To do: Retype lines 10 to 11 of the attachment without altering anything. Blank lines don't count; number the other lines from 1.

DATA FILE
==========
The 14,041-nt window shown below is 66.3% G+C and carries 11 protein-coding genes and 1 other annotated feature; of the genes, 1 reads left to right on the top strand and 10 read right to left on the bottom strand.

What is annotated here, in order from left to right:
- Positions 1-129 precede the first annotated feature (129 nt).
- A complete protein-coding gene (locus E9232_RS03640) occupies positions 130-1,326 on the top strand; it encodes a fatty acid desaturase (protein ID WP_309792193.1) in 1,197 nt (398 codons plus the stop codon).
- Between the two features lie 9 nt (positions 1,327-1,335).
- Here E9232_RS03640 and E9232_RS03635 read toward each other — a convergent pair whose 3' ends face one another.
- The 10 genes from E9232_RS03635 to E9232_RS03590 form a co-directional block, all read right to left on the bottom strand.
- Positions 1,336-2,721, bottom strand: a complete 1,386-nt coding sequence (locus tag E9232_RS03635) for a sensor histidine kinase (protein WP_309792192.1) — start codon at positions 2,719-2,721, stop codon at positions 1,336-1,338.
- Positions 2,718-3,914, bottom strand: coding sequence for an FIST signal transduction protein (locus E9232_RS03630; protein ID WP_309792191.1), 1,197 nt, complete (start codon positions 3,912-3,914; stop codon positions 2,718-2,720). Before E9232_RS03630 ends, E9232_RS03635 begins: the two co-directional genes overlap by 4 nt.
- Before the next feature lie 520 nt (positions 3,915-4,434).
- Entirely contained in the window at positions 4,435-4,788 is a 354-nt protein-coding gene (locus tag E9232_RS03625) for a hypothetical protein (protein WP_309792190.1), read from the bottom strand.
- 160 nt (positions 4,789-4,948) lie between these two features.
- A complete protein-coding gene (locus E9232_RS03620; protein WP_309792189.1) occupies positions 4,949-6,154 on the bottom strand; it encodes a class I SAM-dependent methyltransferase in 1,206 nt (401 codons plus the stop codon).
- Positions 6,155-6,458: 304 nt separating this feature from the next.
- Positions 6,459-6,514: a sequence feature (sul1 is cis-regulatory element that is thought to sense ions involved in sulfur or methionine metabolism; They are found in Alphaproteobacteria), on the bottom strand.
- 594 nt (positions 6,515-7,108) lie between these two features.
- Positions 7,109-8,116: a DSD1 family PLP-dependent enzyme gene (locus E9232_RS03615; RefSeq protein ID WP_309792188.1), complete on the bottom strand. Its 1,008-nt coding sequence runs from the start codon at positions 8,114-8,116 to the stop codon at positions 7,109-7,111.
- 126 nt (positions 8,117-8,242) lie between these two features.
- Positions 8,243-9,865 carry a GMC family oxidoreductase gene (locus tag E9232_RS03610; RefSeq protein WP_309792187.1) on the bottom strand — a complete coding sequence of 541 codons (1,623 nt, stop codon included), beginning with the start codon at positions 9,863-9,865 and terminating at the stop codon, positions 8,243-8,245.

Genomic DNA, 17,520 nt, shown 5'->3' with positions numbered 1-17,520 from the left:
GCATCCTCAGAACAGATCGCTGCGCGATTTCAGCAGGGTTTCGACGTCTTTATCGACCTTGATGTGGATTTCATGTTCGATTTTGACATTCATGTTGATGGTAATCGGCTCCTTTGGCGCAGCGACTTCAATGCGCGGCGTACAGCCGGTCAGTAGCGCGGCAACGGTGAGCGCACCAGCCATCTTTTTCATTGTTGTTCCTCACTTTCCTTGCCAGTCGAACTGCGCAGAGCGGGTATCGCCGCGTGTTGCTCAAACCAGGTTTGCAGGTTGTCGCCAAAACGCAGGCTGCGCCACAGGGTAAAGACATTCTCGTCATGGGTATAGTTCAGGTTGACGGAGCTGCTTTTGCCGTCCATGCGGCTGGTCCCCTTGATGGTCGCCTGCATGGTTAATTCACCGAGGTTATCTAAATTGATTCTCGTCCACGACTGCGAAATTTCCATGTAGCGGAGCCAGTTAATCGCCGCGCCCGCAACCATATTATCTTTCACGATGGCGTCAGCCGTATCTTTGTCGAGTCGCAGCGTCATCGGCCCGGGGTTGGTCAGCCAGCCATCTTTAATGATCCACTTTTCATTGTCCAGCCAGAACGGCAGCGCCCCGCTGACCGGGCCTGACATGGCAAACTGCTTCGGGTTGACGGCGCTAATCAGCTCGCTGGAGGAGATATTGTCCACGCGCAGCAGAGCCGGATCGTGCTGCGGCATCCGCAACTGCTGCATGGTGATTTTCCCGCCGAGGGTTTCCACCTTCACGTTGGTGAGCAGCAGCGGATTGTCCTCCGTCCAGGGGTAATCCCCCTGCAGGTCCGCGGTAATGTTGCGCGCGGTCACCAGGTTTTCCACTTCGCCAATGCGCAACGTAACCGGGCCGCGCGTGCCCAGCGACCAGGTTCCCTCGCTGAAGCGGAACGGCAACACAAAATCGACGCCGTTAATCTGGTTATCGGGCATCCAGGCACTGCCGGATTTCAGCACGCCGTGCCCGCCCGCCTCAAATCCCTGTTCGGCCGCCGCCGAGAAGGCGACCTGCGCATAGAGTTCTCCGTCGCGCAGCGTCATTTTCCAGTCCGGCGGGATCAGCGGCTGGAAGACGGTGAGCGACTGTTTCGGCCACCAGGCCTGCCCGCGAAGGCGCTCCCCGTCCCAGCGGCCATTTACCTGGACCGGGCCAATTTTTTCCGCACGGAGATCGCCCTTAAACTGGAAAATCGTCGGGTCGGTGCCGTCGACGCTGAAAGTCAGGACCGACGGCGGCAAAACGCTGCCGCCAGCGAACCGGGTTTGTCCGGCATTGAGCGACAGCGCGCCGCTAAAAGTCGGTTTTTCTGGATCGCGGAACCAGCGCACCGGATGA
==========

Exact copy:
- Before the next feature lie 520 nt (positions 3,915-4,434).
- Entirely contained in the window at positions 4,435-4,788 is a 354-nt protein-coding gene (locus tag E9232_RS03625) for a hypothetical protein (protein WP_309792190.1), read from the bottom strand.